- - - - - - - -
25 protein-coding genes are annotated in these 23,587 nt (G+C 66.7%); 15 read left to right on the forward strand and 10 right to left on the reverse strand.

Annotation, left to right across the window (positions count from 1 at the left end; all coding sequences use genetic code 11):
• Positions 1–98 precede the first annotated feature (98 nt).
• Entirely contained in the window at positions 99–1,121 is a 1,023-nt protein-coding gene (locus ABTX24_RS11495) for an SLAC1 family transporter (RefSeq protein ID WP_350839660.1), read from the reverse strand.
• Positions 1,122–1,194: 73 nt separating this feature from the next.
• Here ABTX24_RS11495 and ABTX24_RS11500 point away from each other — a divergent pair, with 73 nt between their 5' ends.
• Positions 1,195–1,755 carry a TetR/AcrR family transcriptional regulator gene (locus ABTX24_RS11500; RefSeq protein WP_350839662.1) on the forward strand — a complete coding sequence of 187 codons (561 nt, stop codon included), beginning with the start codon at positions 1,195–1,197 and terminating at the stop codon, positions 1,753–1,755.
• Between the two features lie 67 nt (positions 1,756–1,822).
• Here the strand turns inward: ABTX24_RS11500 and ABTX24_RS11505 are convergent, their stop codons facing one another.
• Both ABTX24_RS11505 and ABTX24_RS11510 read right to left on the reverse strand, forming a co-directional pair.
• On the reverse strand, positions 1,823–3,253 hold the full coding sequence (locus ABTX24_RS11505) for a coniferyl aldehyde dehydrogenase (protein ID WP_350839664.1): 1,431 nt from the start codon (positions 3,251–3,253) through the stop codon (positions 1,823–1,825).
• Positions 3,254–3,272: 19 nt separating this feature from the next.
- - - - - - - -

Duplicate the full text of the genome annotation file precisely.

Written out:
25 protein-coding genes are annotated in these 23,587 nt (G+C 66.7%); 15 read left to right on the forward strand and 10 right to left on the reverse strand.

Annotation, left to right across the window (positions count from 1 at the left end; all coding sequences use genetic code 11):
• Positions 1–98 precede the first annotated feature (98 nt).
• Entirely contained in the window at positions 99–1,121 is a 1,023-nt protein-coding gene (locus ABTX24_RS11495) for an SLAC1 family transporter (RefSeq protein ID WP_350839660.1), read from the reverse strand.
• Positions 1,122–1,194: 73 nt separating this feature from the next.
• Here ABTX24_RS11495 and ABTX24_RS11500 point away from each other — a divergent pair, with 73 nt between their 5' ends.
• Positions 1,195–1,755 carry a TetR/AcrR family transcriptional regulator gene (locus ABTX24_RS11500; RefSeq protein WP_350839662.1) on the forward strand — a complete coding sequence of 187 codons (561 nt, stop codon included), beginning with the start codon at positions 1,195–1,197 and terminating at the stop codon, positions 1,753–1,755.
• Between the two features lie 67 nt (positions 1,756–1,822).
• Here the strand turns inward: ABTX24_RS11500 and ABTX24_RS11505 are convergent, their stop codons facing one another.
• Both ABTX24_RS11505 and ABTX24_RS11510 read right to left on the reverse strand, forming a co-directional pair.
• On the reverse strand, positions 1,823–3,253 hold the full coding sequence (locus ABTX24_RS11505) for a coniferyl aldehyde dehydrogenase (protein ID WP_350839664.1): 1,431 nt from the start codon (positions 3,251–3,253) through the stop codon (positions 1,823–1,825).
• Positions 3,254–3,272: 19 nt separating this feature from the next.